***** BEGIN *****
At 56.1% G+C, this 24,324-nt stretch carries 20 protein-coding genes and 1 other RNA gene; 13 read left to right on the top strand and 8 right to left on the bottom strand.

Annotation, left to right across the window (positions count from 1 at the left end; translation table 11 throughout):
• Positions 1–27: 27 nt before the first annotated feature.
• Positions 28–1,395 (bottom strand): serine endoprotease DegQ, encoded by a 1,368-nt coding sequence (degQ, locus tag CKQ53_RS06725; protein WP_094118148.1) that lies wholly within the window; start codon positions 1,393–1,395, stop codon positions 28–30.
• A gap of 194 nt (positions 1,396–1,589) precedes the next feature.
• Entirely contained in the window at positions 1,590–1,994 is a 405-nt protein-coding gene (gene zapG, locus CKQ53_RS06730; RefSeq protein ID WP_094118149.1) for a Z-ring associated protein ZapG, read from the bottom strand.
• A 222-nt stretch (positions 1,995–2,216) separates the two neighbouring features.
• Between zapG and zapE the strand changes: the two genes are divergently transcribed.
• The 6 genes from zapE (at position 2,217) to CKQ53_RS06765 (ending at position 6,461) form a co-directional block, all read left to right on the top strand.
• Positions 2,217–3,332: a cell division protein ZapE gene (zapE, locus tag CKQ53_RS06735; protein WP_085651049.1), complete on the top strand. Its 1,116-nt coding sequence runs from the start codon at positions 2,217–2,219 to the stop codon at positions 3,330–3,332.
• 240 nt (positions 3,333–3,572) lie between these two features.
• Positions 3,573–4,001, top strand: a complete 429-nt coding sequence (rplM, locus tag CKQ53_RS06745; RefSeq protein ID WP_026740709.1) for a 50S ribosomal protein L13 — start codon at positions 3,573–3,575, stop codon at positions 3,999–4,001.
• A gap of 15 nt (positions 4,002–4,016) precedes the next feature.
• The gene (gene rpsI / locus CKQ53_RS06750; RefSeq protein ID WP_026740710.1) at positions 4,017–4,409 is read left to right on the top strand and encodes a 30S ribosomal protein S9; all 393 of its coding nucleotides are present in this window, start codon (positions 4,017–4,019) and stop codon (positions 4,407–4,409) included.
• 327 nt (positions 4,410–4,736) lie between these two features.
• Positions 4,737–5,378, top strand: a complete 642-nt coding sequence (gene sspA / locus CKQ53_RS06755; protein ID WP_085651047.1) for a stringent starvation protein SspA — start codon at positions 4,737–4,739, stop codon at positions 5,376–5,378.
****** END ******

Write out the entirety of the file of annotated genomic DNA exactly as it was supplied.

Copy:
At 56.1% G+C, this 24,324-nt stretch carries 20 protein-coding genes and 1 other RNA gene; 13 read left to right on the top strand and 8 right to left on the bottom strand.

Annotation, left to right across the window (positions count from 1 at the left end; translation table 11 throughout):
• Positions 1–27: 27 nt before the first annotated feature.
• Positions 28–1,395 (bottom strand): serine endoprotease DegQ, encoded by a 1,368-nt coding sequence (degQ, locus tag CKQ53_RS06725; protein WP_094118148.1) that lies wholly within the window; start codon positions 1,393–1,395, stop codon positions 28–30.
• A gap of 194 nt (positions 1,396–1,589) precedes the next feature.
• Entirely contained in the window at positions 1,590–1,994 is a 405-nt protein-coding gene (gene zapG, locus CKQ53_RS06730; RefSeq protein ID WP_094118149.1) for a Z-ring associated protein ZapG, read from the bottom strand.
• A 222-nt stretch (positions 1,995–2,216) separates the two neighbouring features.
• Between zapG and zapE the strand changes: the two genes are divergently transcribed.
• The 6 genes from zapE (at position 2,217) to CKQ53_RS06765 (ending at position 6,461) form a co-directional block, all read left to right on the top strand.
• Positions 2,217–3,332: a cell division protein ZapE gene (zapE, locus tag CKQ53_RS06735; protein WP_085651049.1), complete on the top strand. Its 1,116-nt coding sequence runs from the start codon at positions 2,217–2,219 to the stop codon at positions 3,330–3,332.
• 240 nt (positions 3,333–3,572) lie between these two features.
• Positions 3,573–4,001, top strand: a complete 429-nt coding sequence (rplM, locus tag CKQ53_RS06745; RefSeq protein ID WP_026740709.1) for a 50S ribosomal protein L13 — start codon at positions 3,573–3,575, stop codon at positions 3,999–4,001.
• A gap of 15 nt (positions 4,002–4,016) precedes the next feature.
• The gene (gene rpsI / locus CKQ53_RS06750; RefSeq protein ID WP_026740710.1) at positions 4,017–4,409 is read left to right on the top strand and encodes a 30S ribosomal protein S9; all 393 of its coding nucleotides are present in this window, start codon (positions 4,017–4,019) and stop codon (positions 4,407–4,409) included.
• 327 nt (positions 4,410–4,736) lie between these two features.
• Positions 4,737–5,378, top strand: a complete 642-nt coding sequence (gene sspA / locus CKQ53_RS06755; protein ID WP_085651047.1) for a stringent starvation protein SspA — start codon at positions 4,737–4,739, stop codon at positions 5,376–5,378.